Haber, Fritz (1868–1934)

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HABER, FRITZ (1868–1934)


German chemist, winner of the Nobel Prize for Chemistry in 1918.

Fritz Haber is regarded as "the father of modern chemical warfare" (Lepick, p. 67). At the time he offered his services to the kaiser's army, he was already a famous scientist. From a wealthy Jewish family in Silesia—his father traded in chemical products and indigo—he studied at the Technische Hochschule in Berlin. He defended his thesis in organic chemistry there in 1891. The following year, he was baptized at the Protestant church in Jena. From 1894, after an unsuccessful spell in his father's business, he enrolled at the Institute of Technology in Karlsruhe, where he was made a freelance lecturer (Privatdozent) two years later, having qualified by defending a thesis on the combustion of hydrocarbons. He also obtained his first professorship there in 1906. Meanwhile, in 1901 he married Clara Immerwahr, who was also a chemist. The couple had a child, Hermann, in 1902, but relations between the spouses deteriorated.

In the years from 1904 to 1910, he developed, in collaboration with the firm BASF—and in particular its head engineer Carl Bosch (a Nobel Prize winner in 1931)—procedures for the fixation of nitrogen from the atmosphere and the catalytic synthesis of ammonia (the Haber-Bosch process), one of the first outcomes of which was the manufacture of industrial fertilizer. It was this discovery that won him the Nobel Prize and brought him substantial wealth as a result of the very rapid industrial applications of the procedure.

In 1911 he became director of the new Kaiser Wilhelm Institute for Physical Chemistry in Berlin. Just prior to this, while still in Karlsruhe, he had made the acquaintance of Albert Einstein (1879–1955) at a conference. A deep friendship developed between the two scientists, but they held radically opposing philosophical views during the First World War. Whereas Einstein had pacifist leanings from the outset of the war, Haber participated enthusiastically in the war effort—not without first having signed the "Appeal to the Civilized World" made in 1914 by ninety-three German intellectuals. The following year, by turning the faucets of chlorine cylinders under pressure, he opened the Pandora's box of modern chemical warfare at Langemarck. On 22 April 1915 Haber supervised the attack in person, and he had to overcome the misgivings even of certain officers. This attack unquestionably constituted a violation of the 1899 Hague Conventions.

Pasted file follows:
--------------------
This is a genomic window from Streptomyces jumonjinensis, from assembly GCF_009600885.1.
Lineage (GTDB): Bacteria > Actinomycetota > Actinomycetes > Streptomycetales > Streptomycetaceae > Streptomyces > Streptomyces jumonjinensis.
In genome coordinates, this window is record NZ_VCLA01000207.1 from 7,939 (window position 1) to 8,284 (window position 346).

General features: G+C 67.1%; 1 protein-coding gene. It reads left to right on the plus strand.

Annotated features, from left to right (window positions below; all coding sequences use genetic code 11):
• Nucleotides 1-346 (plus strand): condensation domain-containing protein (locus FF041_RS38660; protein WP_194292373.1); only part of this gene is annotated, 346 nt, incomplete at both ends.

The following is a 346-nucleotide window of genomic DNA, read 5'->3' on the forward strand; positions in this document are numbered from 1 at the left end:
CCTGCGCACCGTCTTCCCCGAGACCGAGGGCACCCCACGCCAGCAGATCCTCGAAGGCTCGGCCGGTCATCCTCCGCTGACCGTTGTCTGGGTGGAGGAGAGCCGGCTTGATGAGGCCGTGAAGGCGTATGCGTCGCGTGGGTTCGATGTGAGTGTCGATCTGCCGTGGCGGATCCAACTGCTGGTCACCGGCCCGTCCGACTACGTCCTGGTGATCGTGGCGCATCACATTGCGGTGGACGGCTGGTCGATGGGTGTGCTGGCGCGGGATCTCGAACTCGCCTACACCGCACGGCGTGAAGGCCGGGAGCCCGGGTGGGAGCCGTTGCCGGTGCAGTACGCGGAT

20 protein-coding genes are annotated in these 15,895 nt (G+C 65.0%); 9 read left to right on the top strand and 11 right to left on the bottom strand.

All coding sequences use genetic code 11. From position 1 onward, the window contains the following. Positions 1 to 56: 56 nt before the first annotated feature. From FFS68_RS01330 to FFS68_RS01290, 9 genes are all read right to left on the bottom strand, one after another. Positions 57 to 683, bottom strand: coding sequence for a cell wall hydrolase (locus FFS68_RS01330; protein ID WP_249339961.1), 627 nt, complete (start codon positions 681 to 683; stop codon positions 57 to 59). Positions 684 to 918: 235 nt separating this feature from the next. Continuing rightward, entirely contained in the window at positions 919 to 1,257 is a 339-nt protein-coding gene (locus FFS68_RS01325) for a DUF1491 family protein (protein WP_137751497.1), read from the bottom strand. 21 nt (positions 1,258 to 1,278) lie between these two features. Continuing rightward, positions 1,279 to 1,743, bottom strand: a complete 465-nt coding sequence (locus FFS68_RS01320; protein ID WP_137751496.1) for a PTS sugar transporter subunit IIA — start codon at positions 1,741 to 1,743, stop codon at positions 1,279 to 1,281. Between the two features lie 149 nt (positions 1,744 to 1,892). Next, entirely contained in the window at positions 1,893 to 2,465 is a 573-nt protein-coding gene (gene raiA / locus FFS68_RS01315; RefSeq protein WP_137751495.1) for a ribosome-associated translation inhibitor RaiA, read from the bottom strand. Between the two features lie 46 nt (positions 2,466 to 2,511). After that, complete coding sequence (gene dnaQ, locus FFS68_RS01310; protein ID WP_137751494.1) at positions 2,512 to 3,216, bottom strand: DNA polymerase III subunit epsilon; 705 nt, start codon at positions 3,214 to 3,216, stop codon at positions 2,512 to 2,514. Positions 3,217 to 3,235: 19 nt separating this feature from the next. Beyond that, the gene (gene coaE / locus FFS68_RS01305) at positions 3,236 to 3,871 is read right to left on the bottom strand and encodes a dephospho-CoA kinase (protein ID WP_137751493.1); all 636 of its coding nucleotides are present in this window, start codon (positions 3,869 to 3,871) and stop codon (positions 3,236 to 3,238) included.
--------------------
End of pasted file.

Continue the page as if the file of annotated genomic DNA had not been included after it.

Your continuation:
In 1916 he ran the chemical warfare unit of the German army and had several hundred researchers working for him, including many brilliant young scientists. At that time there were very few like Max Born, who refused to work with him. His teams had already developed a gas mask and gas shells that were designed to replace the cylinders. In 1917 they developed yperite (or mustard gas), a highly corrosive gas for use in warfare. Haber remarried in 1917. Clara, who was opposed to his work, had committed suicide in May 1915, which had not deterred Haber from pursuing his chosen path.

The announcement in 1919 that the 1918 Nobel Prize was being awarded to Haber provoked an angry response in the former enemy countries. Haber subsequently featured on the first list of the people being pursued for war crimes in 1920, but his name was no longer included in a revised version of the list. In Germany, however, he renewed contact with those who had opposed him during the war, such as Einstein and Max Born, and assumed an increasingly important role in the nation's research. He thus devoted his efforts to reestablishing his country's scientific reputation and its international relations within the scientific field. Thanks to the spirit of the Locarno Pact (1925), he even became an honorary member of the French and English chemical societies and was elected to major science academies (in the United States and the USSR).

In 1933, after the Nazis took power, Haber resigned his post at the Institute in protest at the implementation of anti-Semitic laws. He then emigrated. On his way through Switzerland, Haber met the chemist and Zionist leader Chaim Azriel Weizmann (1874–1952), who had offered him a post in Palestine. After an initial rejection, Haber seemed to accept the post. However, at the invitation of William Jackson Pope (1870–1939), he then went to Cambridge but did not receive the friendliest of welcomes. In 1934, while on vacation in Switzerland and on the point of leaving for Palestine, Haber died of a heart attack on 29 January in Basel. The historian Fritz Stern discovered that a year after Haber's death, his son, who had settled in France in 1927, had made a request for naturalization, which met with constant rejection by the French authorities because of his father's activities during the First World War.

See alsoScience; Technology; World War I.


Lepick, Olivier. La Grande Guerre chimique, 1914–1918. Paris, 1998.

Goran, Morris Herbert. The Story of Fritz Haber. Norman, Okla., 1967.

Stern, Fritz. Einstein's German World. Princeton, N.J., 1999.

Stolzenberg, Dietrich . Fritz Haber: Chemiker, Nobelpreisträger, Deutscher, Jude; eine Biographie. Weinheim, Germany, 1994.

Nicolas BeauprÉ